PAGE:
The initial moments surrounding an emergency event are crucial. After all, if your facility is deemed unsafe, would you rather spend your limited time trying to figure out how to react when the clock is ticking down, or would you rather immediately commence with a predetermined evacuation plan?
While this may seem on the surface like a hypothetical question with an obvious answer, the reality is that many organizations fall woefully short when it comes to establishing and implementing evacuation plans. Wondering where to begin? Start with these key steps.
1. Acknowledge all individuals impacted by the disaster
From employees and family members to customers and emergency responders, many different people are affected when disaster strikes. A thorough evacuation plan acknowledges and establishes procedures for all people, including those in need of assistance due to disabilities and other conditions.
2. Establish roles and responsibilities for all constituents
When emergencies occur, chaos can quickly ensue – particularly if no one knows what they’re supposed to do or who’s in charge. Designating a clear chain of command which tasks specific employees with the authority and responsibility to order and direct evacuations can minimize confusion. Personnel should also be designated for other key tasks, such as accounting for all employees, assisting those in need of assistance, and shutting down critical operations.
3. Make provisions for shelter-in-place or evacuation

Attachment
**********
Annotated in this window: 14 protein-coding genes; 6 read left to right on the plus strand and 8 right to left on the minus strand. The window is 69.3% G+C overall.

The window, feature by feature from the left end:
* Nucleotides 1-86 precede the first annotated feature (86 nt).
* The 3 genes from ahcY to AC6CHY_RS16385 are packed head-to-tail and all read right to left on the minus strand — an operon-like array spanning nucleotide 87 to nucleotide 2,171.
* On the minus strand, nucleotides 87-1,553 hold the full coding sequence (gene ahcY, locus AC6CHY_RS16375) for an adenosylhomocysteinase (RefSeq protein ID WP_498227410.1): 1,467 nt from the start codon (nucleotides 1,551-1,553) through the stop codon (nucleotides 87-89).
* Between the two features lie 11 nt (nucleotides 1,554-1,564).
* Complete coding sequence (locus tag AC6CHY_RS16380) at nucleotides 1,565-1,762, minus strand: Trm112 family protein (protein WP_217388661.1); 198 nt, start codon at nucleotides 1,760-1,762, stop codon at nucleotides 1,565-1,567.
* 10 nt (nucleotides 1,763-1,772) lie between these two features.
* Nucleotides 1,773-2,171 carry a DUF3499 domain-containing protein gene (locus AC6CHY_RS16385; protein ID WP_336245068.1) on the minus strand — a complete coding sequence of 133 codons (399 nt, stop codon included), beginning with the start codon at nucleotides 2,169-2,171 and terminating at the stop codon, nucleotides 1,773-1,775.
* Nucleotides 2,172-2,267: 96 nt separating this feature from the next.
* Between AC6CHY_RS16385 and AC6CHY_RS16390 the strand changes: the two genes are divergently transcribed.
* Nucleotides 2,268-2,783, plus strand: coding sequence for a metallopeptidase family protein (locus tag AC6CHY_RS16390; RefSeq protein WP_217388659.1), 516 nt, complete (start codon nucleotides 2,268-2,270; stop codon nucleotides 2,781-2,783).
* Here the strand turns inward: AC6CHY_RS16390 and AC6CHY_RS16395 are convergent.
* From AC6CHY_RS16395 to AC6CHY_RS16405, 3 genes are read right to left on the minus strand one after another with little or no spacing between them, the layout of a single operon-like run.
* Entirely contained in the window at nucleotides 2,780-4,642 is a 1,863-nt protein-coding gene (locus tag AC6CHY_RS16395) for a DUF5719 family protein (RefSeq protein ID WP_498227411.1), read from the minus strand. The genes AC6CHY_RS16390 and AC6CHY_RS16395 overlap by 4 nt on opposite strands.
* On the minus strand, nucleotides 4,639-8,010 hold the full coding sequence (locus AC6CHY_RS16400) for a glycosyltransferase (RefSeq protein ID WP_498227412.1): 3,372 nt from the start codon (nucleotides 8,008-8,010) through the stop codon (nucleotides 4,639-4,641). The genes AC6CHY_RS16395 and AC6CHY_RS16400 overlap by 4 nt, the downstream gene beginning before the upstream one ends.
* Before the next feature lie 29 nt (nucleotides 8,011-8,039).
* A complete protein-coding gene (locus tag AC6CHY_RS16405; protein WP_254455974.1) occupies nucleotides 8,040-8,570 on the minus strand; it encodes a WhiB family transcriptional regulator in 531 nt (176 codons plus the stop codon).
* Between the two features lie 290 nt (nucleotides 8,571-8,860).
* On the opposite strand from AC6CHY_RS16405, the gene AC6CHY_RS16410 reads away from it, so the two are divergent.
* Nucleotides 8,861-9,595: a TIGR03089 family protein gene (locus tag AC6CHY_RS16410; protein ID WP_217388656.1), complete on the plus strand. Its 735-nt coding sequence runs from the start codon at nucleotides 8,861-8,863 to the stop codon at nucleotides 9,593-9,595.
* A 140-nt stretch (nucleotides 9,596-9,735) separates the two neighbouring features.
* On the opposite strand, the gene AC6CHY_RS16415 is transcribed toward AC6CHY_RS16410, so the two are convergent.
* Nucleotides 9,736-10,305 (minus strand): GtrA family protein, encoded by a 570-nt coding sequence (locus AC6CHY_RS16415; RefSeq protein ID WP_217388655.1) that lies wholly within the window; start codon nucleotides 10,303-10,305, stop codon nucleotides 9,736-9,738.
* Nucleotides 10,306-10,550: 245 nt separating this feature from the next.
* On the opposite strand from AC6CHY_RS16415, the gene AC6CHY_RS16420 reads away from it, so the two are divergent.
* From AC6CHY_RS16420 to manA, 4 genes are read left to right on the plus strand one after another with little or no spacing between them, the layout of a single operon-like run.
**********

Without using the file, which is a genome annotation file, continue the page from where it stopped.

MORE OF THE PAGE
Depending on the nature of the event as well as the specifics of your circumstances, one of the earliest decisions you may face during an emergency is whether to shelter-in-place or evacuate. (If local officials advise you to evacuate, follow their instructions.) Having clear and comprehensive plans in place for both is essential.
In the case of the former, the type of emergency mandates the response. For example, chemical incidents, active shooters, and tornado warnings all require different shelter-in-place protocols.
In the case of the latter, if your building is damaged or in danger, establish clearly-defined, accessible, unobstructed and well-lit primary and secondary evacuation routes, and make sure all stakeholders are aware of both evacuation routes and designated assembly sites.
4. Prioritize fire safety planning
While we often think of the impact of severe weather events on safety and business continuity, fire is a commonly underestimated threat. Don’t forget about fire safety strategies, such as compliance with fire codes and regulations and routine building safety inspections.
5. Safeguard IT and cyber security
While protecting people is always the first priority, protecting your organization’s data and IT systems is also vital. If you do have to evaluate, will you have access to critical information to facilitate business continuity? While managing this aspect may require specialized expertise, you’ll be grateful to have taken this step when your business isn’t immobilized for days following an evacuation.
Next week we’ll continue our look at 10 Things All Emergency Evacuation Plans Should Do (Part 2), including documentation, employee training, reviews and updates, post-disaster planning, and communications.